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I have mine hung up in two walls in my feed room area - pretty standard looking stuff.

I was wondering if something like an old freestanding coat rack could be repurposed to hold forks? It wouldn’t take up much room and could be moved when necessary. Alternatively, if someone in your family is handy with wood working then a purpose built fork rack along the same idea could be made???
 

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Hi AA, All

I use one of these. I got it years ago with an "ergo" Aluminum handle, and simply swap in a new head when I break a tine. It's lightweight, and does a good job. It lives in the muck cart, which in turn is either down by the poop pile, or parked just inside the paddock gate, depending on where I call it a day. I also keep one in the tackroom of the trailer, along with a big soft-plastic bucket for "the goods".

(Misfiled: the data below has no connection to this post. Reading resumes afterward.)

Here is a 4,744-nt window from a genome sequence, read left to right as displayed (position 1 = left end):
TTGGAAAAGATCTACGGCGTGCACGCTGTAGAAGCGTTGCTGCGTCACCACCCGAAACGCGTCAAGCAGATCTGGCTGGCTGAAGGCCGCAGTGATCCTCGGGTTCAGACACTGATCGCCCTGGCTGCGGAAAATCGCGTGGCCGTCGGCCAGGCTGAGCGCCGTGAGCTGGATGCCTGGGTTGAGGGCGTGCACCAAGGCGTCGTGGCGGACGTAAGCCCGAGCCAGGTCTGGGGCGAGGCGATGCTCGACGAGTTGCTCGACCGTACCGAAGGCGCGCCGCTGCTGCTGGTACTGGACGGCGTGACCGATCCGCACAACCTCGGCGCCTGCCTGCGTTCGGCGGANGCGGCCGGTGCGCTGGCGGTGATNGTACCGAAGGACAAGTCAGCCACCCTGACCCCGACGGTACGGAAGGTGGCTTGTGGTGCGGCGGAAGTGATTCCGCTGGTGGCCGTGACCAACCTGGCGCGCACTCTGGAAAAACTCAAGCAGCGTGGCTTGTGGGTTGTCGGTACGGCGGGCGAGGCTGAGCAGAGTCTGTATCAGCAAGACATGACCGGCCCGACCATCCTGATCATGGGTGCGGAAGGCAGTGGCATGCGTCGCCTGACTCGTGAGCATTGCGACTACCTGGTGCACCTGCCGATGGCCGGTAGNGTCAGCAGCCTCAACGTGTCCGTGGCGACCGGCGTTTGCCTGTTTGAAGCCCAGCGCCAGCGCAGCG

I also have a steel pitch fork, a square-point shovel, and a plastic scoop-style shovel that is mostly used for snow. I just broke that one a couple of weekends ago, and need to find another. There are nails to hang these in the barn, but mostly they are just standing in the corner behind the "human" door.
 

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Discussion Starter · #7 ·
hahahaha! @Hondo... no, I should have taken a picture of my 3 manure forks, two shovels, two brooms, two hay forks, and a rake just slowly dragging their way down in a corner of my barn. Everytime I need something, I need to move other things, and the floor under them never gets swept. Enough is enough! I moved the shovels to their own corner of the barn (metal round mouth for really hard frozen manure, square plastic for shoveling out a path to the manure pile in the winnter). I hung the wider broom but the smaller straw broom still lives with the manure forks (all three). The hay forks have been divided up - one is now with the hay, the other, which is actually for prying frozen manure balls, is with the shovels.

I still have three manure forks and a broom that just sit on the ground... hooks are fine, but I can't hang all those things on one hook. I'll take a photo in a bit so you see what I mean.